Lipids are fats and good sources of energy, while glycogen serves as the primary form of energy. Both are stored in fat bodies, which are mainly located near the gut, intestines, and reproductive organs.
These are a type of bacteria present in cockroaches that are required to create amino acids. Amino acids serve as an essential energy source, especially when lipids and glycogen levels start depleting.
Cockroaches can withstand long periods of starvation because their body continues to mobilize nutrients for up to 3 weeks.
These are the actual cells that store the fats. Since a headless cockroach will not be able to replenish these cells by eating, they will continue to shrink until completely depleting.
What About Suffocation?
Probably the main reason that cockroaches can survive without a head is that they do not rely on the head to breathe. Oxygen is absorbed through pockets found throughout the abdomen of the cockroach and is converted via tubes called spiracles.
These tubes are also located in the body rather than the head.
Probably the main reason that cockroaches can survive without a head is that they do not rely on the head to breathe.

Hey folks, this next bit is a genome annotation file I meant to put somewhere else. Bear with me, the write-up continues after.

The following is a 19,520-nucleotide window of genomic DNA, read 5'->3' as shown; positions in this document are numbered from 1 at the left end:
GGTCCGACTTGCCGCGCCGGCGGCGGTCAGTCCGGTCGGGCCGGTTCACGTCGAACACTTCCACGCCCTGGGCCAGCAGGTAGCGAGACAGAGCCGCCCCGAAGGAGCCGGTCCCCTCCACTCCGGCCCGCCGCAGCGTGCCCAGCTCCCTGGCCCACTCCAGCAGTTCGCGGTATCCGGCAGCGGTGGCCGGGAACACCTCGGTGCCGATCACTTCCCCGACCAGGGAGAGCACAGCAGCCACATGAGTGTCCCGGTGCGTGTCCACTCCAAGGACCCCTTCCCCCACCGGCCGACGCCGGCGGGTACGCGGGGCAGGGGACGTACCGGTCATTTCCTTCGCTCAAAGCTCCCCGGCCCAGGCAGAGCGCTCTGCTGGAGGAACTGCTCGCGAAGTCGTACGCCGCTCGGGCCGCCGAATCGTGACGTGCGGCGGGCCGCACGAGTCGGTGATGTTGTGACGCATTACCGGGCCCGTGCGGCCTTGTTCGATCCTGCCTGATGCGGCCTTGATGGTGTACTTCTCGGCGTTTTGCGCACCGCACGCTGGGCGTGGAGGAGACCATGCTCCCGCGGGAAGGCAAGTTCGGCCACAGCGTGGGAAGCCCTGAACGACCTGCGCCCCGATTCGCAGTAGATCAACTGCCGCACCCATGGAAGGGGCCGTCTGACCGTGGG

In addition, cockroaches’ vascular systems work differently from other animals. Due to their small body size but large blood vessels, cockroaches don’t need high blood pressure to circulate blood (and oxygen) sufficiently.
This also means that a headless cockroach will not bleed to death. Since their blood pressure drops, bleeding slows as well, and once the head is removed, the slow blood pressure will cause the wound to clot at the point where the head was removed.
Cockroaches also don’t require their brain or nerve cells to direct the flow or usage of blood. It’s the spiracles that are responsible for absorbing and supplying sufficient oxygen to keep the body operating, and as such, the head is not essential for this function.
A headless cockroach will die of starvation or dehydration long before it runs out of oxygen.
Other Facts About Cockroaches
Not only can cockroaches survive for a substantial time after having their heads removed, but there are also a few other facts that you may find interesting:
- Cockroaches can hold their breath for up to 40 minutes. They can even remain submerged for up to 30 minutes before starting to suffocate.
- Cockroaches grow very quickly. Most species grow to adult size in as quickly as 36 days.
- 1-day old cockroaches can run as fast as their parents.
- Despite seeming like they’re always scurrying about, cockroaches spend around 75% of the day resting
- They can withstand freezing temperatures, but find it hard to breed when the temps drop below 40
- The world’s largest cockroach is 6 inches long and has a one-foot wingspan.
Unlike most living creatures, cockroaches can survive without a head. Oxygen is absorbed through the abdomen, which allows the cockroach to breathe with no noggin.
The absence of a head does, however, mean that the cockroach will not be able to sustain its energy levels by eating and drinking sufficiently. Eventually, it will starve or perish from dehydration.